First-home buyer absence a blessing for investors

First-home buyer absence a blessing for investors
First-home buyer absence a blessing for investors

The absence of first-home buyers in NSW is becoming a major political and housing issue.

But it presents a bonus for investors, given the likely lack of competition in securing some properties at the moment.

Much of the finger pointing has been at the NSW state government following the axing of its first-home owner concessions for the purchase of existing homes. 

The Daily Telegraph has estimated there might be 40,000 fewer buyers this year after Treasurer Mike Baird's tightening of eligibility for the first-home owner grants.

The decison is estimated to boost government coffers by $1 billion a year – more than twice the figure originally budgeted.

The ABS statistics for December last year revealed yesterday just 988 NSW first home owner loans compared to about 4200 in December 2011, when the full array of government grants were available.

But its not just NSW where first- home buyers are pulling back.

The ABS first-time buyer numbers showed nationally they accounted for 14.9% all loans taken out in December – the smallest proportion since 2004 and well below the recent 20% average.

The state govenments that have initiated the shift to new home subsidy rather than continue with the established home subsidy always suggested it would take a while for first-home buyers to adjust to the new incentives.

But while Westpac had expected first-home buyer (FHB) loans to remain soft in December due to the demand shifts associated with changes in state government incentives/stamp duty arrangements, it found actual state mix puzzling.

"We had expected December to show particular weakness in Victoria where stamp duty concessions for FHBs were set to increase substantially in January.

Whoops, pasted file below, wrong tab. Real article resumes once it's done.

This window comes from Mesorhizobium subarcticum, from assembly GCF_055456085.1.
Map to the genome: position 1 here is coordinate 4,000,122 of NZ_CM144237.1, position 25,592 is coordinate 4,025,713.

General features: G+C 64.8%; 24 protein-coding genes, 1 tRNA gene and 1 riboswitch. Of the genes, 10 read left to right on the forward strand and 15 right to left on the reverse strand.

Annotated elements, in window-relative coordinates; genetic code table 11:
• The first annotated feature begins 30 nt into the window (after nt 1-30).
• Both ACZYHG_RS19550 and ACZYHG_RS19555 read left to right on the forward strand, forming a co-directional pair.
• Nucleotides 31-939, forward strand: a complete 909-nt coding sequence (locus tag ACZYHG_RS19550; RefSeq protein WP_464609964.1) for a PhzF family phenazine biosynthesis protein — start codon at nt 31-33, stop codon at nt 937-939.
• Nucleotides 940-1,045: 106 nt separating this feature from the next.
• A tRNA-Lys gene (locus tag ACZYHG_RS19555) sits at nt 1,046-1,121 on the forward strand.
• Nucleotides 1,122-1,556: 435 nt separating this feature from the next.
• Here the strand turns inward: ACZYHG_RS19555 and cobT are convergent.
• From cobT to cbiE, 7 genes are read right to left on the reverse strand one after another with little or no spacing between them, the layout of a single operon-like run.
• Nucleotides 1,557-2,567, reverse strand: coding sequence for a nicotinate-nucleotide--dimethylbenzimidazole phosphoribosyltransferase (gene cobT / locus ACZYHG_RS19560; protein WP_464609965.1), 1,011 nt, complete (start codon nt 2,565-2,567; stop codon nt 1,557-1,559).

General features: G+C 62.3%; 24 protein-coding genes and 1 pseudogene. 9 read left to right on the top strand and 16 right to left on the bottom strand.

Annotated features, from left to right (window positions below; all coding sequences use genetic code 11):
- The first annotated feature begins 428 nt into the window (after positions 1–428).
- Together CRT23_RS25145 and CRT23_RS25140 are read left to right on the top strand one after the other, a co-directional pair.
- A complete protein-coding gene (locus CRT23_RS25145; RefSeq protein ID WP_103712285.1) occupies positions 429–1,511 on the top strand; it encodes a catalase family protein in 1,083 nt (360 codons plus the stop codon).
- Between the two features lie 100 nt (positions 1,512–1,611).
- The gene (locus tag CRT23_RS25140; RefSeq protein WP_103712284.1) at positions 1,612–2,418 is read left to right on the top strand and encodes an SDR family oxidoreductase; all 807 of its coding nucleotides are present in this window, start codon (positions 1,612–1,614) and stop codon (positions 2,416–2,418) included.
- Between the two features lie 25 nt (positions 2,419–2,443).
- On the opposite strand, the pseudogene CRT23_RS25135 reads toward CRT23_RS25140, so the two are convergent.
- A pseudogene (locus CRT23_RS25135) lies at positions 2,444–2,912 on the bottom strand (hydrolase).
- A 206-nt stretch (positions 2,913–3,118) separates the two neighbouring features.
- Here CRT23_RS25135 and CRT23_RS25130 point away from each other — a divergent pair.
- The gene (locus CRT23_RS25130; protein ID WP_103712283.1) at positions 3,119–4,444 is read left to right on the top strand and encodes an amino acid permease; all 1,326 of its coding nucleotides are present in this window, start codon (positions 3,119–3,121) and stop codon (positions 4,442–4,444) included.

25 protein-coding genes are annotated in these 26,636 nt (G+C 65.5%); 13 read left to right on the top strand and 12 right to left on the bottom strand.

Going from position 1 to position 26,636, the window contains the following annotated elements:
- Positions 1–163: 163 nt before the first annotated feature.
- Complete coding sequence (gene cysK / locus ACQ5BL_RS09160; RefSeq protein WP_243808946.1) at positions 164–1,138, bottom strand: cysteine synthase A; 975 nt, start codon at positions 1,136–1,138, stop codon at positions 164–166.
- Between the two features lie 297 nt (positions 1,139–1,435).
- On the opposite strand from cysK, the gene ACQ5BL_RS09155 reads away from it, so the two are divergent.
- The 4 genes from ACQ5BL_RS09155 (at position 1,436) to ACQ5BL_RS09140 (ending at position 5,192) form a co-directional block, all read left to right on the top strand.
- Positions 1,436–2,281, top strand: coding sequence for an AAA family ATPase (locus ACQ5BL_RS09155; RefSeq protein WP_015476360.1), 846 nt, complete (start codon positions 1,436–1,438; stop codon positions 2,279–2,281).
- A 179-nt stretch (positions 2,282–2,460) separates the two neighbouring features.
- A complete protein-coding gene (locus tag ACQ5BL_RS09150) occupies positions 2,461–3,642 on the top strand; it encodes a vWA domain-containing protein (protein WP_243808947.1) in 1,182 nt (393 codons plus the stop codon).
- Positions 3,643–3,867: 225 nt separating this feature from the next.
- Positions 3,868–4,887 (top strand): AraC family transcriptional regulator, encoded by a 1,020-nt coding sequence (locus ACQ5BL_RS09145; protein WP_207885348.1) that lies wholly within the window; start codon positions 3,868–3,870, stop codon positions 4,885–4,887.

"Meanwhile NSW was expected to stabilise as the unwind from a previous pull forward in demand ended," Westpac notes.

"Instead FHB approvals posted another steep fall in NSW to extremely low levels (lowest since early 1990s), with a sharp fall in Queensland as well but a more modest decline in Victoria.

"WA is the only state showing consistent gains in FHB approvals," Westpac notes.

The decline in first-home buyer finance approvals was mostly offset by an estimated 5% rise in the number of loans to 'upgraders',  with solid gains coming across the big eastern states in particular.

Investor activity softened, with the value of investor approvals falling 2.4% in December after strong gains in previous months.

December’s housing finance figures showed some encouraging signs for the residential building industry, but do not herald a recovery, according to Peter Jones, Master Builders Australia’s chief economist, who added that while there were positives in the figures for builders, the industry was not yet out of the woods.

“Looked at in isolation, today’s figure suggests interest rate cuts from the Reserve Bank may be beginning to gain traction, but any broad based recovery appears a way off.

“In the broader real estate market, the decline in first home buyers that continued in December is a concern given the various incentives across several states to entice them into the market.

“With consumers still reluctant to commit to large investments, the Reserve Bank should give urgent consideration to a rate cut at its March board meeting,” Jones said.

Jonathan Chancellor

Jonathan Chancellor

Jonathan Chancellor is one of Australia's most respected property journalists, having been at the top of the game since the early 1980s. Jonathan co-founded the property industry website Property Observer and has written for national and international publications.

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